Makeba Wilbourn, assistant professor of psychology and neuroscience, has received the Presidential Early Career Award for Scientists and Engineers (PECASE). This is the highest honor bestowed by the United States Government on science and engineering professionals in the early stages of their research. She was one of 102 scientists and researchers to receive the award. President Obama made the announcement on Friday, according to a press release from whitehouse.gov.
"I congratulate these outstanding scientists and engineers on their impactful work,” President Obama said. “These innovators are working to help keep the United States on the cutting edge, showing that Federal investments in science lead to advancements that expand our knowledge of the world around us and contribute to our economy.”
Wilbourn studies how children learn language and how different modes of input, such as gestures, may influence early language and cognitive development. In addition, she is interested in how different cultural backgrounds and linguistic experiences influence children's language learning.
As a recipient of the NSF-CAREER award, Wilbourn's integrated program of research, education, and outreach will have three primary goals:
- To determine how children’s exposure to and production of communicative gestures impacts early word learning and vocabulary development;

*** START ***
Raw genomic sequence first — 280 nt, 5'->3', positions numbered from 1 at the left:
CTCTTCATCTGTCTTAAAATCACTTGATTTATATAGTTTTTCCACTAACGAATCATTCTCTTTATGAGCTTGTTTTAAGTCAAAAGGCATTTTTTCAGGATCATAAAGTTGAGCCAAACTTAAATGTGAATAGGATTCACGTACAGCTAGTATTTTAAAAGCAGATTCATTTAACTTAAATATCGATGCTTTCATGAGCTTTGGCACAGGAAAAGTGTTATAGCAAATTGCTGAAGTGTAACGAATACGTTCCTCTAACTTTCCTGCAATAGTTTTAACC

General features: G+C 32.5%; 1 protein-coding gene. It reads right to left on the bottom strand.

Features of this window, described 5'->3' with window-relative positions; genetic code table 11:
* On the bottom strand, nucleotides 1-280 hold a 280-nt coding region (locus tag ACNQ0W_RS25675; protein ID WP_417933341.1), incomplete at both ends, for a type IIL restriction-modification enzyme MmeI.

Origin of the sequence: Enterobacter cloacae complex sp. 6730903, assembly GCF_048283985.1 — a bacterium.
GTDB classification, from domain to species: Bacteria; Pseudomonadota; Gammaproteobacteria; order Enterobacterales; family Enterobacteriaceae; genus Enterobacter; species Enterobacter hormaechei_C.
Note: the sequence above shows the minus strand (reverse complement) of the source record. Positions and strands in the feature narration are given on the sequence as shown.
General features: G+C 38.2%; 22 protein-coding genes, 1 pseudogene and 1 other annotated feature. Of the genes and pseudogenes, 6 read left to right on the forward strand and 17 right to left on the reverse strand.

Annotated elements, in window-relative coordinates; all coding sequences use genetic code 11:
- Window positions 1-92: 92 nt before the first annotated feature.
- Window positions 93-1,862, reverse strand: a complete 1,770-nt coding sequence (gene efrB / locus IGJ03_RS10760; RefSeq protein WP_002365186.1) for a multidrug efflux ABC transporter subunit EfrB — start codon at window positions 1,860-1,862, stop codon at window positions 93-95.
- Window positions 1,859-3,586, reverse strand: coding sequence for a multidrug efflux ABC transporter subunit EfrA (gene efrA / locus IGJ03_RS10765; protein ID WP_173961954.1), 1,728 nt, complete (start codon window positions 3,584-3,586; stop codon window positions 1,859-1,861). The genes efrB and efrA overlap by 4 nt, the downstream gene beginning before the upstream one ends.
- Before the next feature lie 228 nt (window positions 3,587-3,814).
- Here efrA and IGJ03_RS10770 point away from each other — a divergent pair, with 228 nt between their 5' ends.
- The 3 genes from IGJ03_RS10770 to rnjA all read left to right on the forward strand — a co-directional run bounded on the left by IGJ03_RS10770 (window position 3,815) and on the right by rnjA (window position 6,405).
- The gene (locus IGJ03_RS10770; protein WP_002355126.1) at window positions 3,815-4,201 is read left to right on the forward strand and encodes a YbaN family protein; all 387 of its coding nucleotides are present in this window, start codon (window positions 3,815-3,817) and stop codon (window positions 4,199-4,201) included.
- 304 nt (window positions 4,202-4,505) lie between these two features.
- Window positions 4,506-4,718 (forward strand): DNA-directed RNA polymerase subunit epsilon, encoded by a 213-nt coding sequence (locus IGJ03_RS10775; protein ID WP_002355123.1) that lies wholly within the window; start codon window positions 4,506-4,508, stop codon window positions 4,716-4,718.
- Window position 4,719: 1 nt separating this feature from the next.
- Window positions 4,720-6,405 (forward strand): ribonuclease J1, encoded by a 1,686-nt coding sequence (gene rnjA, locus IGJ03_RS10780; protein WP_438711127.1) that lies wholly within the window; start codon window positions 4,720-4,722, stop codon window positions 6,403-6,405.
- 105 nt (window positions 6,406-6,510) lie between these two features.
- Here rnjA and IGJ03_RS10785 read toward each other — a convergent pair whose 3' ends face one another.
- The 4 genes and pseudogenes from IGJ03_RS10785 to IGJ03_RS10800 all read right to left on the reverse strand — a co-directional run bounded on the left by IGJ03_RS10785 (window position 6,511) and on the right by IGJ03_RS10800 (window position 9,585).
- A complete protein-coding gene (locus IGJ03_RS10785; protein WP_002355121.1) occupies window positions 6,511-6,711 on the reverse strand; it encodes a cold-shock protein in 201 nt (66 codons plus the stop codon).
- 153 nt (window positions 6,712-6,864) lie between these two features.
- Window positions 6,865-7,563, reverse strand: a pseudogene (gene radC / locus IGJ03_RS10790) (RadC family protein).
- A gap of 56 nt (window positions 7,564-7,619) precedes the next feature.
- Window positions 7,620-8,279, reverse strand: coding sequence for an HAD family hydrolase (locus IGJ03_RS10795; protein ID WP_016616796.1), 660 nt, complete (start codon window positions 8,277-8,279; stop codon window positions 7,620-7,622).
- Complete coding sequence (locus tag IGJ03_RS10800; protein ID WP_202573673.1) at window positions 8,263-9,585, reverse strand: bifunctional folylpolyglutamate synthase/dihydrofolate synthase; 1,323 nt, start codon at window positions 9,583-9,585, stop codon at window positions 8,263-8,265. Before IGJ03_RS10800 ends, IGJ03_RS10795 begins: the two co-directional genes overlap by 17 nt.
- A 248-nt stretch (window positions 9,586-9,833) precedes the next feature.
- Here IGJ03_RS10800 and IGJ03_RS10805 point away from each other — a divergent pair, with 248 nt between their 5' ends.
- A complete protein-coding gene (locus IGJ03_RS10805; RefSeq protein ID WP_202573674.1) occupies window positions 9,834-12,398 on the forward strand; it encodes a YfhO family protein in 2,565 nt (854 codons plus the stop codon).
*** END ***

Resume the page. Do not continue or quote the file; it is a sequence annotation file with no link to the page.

- To identify how socio-cultural factors (e.g., race, socioeconomic status) influence the relationship between gesture and language in order to
- Inform the broader community about how these factors contribute to the vocabulary development and educational outcomes of African-American children.
To accomplish these goals, observational and experimental studies will be conducted by leveraging resources at Duke University, North Carolina Central University, and through established community partnerships. Dr. Wilbourn believes that achieving these goals will advance our knowledge in the field by providing a comprehensive, developmental model of the relationship between gesture and language and a detailed and nuanced view on the role of race and socioeconomic status (SES) in African-American children’s vocabulary development and the Black-White vocabulary gap. This plan, she believes, has the potential to transform current understanding and educational practices by creating early and effective language learning interventions for all children and implementing culturally-sensitive teaching methods to improve academic vocabulary in African-American children.